Honing the skills that keep us running smoothly
by Lisa Lawmaster Hess
It’s a rainy Monday. You cross the parking lot and linger for a moment under the roof of the patio outside the front door of your school building, shaking the rain off your umbrella before going inside. In the lobby, a substitute teacher — one you don’t recognize — stands outside the office looking lost. Puzzled by her location, you say good morning and reach for the knob on the office door.
Then you see it. The empty desk. Brenda, the school secretary (whose official title is administrative assistant to the principal) isn’t at her desk. There’s no coffee, a sure sign that Brenda isn’t simply in the restroom or doing one of the other million things she does every day.
Brenda’s not here.
Suddenly, the sub in the hallway makes sense. Worse yet, you fear that a lost sub is only the first of many snafus sure to arise today.
While the principal, teachers, and staff are all quite capable, Brenda is the one who keeps things running smoothly. Able to answer the phone while simultaneously unjamming the copy machine and silencing a squirmy second-grader with a mere glance, she keeps disaster at bay on a daily basis.
A day without Brenda is a day without organization. Oh, sure, the building will stay open, kids will learn, they’ll even get fed … but it won’t be the same. When the front office isn’t smoothly coordinated, as it always is under Brenda’s watch, everything’s just a little off-kilter.
Our executive functions are a lot like Brenda. A set of skills that keeps us organized, focused, and able to shift from one task to another, executive functions enable us to problem-solve and reach our goals. They keep us running smoothly, just as Brenda keeps the school running smoothly.
The degree to which our students master these skills varies widely. For most students, these skills improve with age, but experience also plays a role. Children who’ve been exposed to a high degree of inescapable stress (toxic stress) tend to have less well-developed executive-function skills, as do children with disorders such as ADHD and Autism Spectrum Disorder. The prefrontal cortex, the last of the brain structures to fully mature, is not only home to these skills, but works in concert with the rest of the brain to put them to use. The fact that the prefrontal cortex isn’t fully developed until young adulthood explains, in part, the impulsivity and invincibility so evident in adolescents. It also explains why older children, though still impulsive to an extent, are less likely than younger children to act before they think.
Precise definitions of executive function vary. Harvard University’s Center on the Developing Child identifies three core executive-function skills: working memory, mental flexibility, and self-control.
Working memory, also known as short-term memory, is both active and dynamic, allowing us to temporarily store information and manipulate it, as well. The details of this manipulation — what we do with incoming information and how we organize it — make all the difference in how well we can retrieve the information later. Rehearsal strategies, such as repeating the information, writing it down, or connecting it to things we already know, can ensure that we encode the information, moving it from working memory to long-term memory. In a sense, we “rent” the information that we keep in working memory; we don’t actually “own” it until we move it to long-term memory in an organized fashion that allows us to retrieve it later.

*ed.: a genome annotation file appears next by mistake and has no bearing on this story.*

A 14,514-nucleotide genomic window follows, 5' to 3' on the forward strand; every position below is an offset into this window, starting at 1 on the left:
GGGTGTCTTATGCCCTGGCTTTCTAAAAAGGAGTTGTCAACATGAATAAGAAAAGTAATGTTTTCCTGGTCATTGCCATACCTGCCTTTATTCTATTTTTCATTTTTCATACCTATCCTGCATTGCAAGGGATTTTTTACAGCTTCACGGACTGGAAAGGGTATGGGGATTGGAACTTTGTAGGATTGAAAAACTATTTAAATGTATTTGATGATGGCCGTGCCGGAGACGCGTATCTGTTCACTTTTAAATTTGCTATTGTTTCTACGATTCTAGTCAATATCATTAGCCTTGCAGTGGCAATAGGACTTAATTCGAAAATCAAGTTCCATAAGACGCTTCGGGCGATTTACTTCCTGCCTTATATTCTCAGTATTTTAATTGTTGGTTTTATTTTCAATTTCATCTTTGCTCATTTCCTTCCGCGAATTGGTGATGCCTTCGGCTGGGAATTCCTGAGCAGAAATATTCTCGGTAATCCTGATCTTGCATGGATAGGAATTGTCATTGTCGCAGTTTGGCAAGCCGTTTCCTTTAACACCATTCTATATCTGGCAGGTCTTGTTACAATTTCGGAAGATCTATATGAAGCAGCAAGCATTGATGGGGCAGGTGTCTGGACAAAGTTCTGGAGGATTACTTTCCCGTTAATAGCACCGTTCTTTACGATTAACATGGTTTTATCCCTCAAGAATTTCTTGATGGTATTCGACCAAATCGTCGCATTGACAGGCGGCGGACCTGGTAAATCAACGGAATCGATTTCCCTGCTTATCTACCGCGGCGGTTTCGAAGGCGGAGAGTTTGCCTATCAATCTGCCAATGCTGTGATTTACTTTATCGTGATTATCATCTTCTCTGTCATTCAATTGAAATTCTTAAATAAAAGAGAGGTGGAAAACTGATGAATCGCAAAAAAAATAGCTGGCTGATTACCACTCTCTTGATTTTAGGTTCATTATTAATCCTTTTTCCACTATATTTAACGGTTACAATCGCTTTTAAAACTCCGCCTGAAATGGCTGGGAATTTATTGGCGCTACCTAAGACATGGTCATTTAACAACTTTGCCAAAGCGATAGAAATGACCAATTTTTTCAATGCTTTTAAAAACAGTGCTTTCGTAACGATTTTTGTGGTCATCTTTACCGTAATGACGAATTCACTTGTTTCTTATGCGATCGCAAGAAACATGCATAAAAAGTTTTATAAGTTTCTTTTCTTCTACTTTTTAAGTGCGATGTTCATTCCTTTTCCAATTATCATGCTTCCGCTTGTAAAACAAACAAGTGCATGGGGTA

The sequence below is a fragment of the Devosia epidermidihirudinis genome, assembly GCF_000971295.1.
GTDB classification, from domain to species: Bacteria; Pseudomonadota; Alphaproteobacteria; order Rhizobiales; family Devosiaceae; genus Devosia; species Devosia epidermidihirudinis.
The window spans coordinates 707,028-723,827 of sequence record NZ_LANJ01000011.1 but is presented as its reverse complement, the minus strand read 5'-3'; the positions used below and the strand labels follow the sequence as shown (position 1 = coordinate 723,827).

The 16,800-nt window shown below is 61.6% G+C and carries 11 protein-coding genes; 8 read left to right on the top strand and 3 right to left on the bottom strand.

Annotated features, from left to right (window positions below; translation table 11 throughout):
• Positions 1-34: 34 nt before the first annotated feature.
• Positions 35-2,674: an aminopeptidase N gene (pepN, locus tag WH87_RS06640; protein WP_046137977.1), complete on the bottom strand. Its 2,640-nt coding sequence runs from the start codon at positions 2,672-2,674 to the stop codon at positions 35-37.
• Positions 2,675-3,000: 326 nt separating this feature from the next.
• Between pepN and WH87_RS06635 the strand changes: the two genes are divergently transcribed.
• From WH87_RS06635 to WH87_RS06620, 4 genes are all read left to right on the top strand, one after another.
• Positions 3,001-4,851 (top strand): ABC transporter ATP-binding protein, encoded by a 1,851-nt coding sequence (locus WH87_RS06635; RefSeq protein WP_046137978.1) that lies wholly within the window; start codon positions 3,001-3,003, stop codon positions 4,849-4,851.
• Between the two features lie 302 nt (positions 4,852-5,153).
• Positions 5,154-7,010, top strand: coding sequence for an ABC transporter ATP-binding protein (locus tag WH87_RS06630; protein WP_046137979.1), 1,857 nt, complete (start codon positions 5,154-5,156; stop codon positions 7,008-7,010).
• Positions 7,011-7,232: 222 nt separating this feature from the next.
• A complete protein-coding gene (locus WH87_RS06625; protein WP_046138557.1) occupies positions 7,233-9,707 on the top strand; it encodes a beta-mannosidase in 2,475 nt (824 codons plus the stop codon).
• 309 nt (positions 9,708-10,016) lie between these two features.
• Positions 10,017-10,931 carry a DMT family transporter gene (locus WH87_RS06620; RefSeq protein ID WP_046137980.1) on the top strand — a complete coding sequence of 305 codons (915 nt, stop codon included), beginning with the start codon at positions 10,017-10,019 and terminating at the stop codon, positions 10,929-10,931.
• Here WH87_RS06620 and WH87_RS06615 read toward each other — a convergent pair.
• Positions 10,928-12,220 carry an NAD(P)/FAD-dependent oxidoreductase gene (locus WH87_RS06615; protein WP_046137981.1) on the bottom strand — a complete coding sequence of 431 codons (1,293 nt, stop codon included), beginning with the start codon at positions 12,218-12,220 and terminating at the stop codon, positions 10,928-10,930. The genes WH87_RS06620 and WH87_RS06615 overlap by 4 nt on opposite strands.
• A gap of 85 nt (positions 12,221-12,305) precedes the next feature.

Mental flexibility, also known as cognitive flexibility, is the executive function that allows us to shift smoothly from one task to another. When toddlers have to put their toys away to take a nap or our students have to shift from classwork to recess and back again, they rely on mental flexibility to make that happen. In addition, cognitive flexibility plays a role in divergent thinking, making it a key component in creativity and problem-solving. Kids (and adults) with well-developed cognitive flexibility are able to come up with new solutions and new ways of doing things.
The final component, self-control, enables us to govern not just our physical behavior, but our thoughts as well. The better our self-control, the better we are at choosing what we need to do over what we want to do. Behavioral inhibition, the ability to suppress behaviors, is part of self-control. When students fight the urge to talk to their friends during class or walk away instead of punching a classmate who made them angry, they are exhibiting behavioral inhibition. Focus, the mental equivalent of behavioral inhibition, allows us to shut out irrelevant information and interfering thoughts in order to concentrate. Psychologist and science journalist Daniel Goleman, author of the book Focus, has dubbed focus “the hidden driver of excellence.”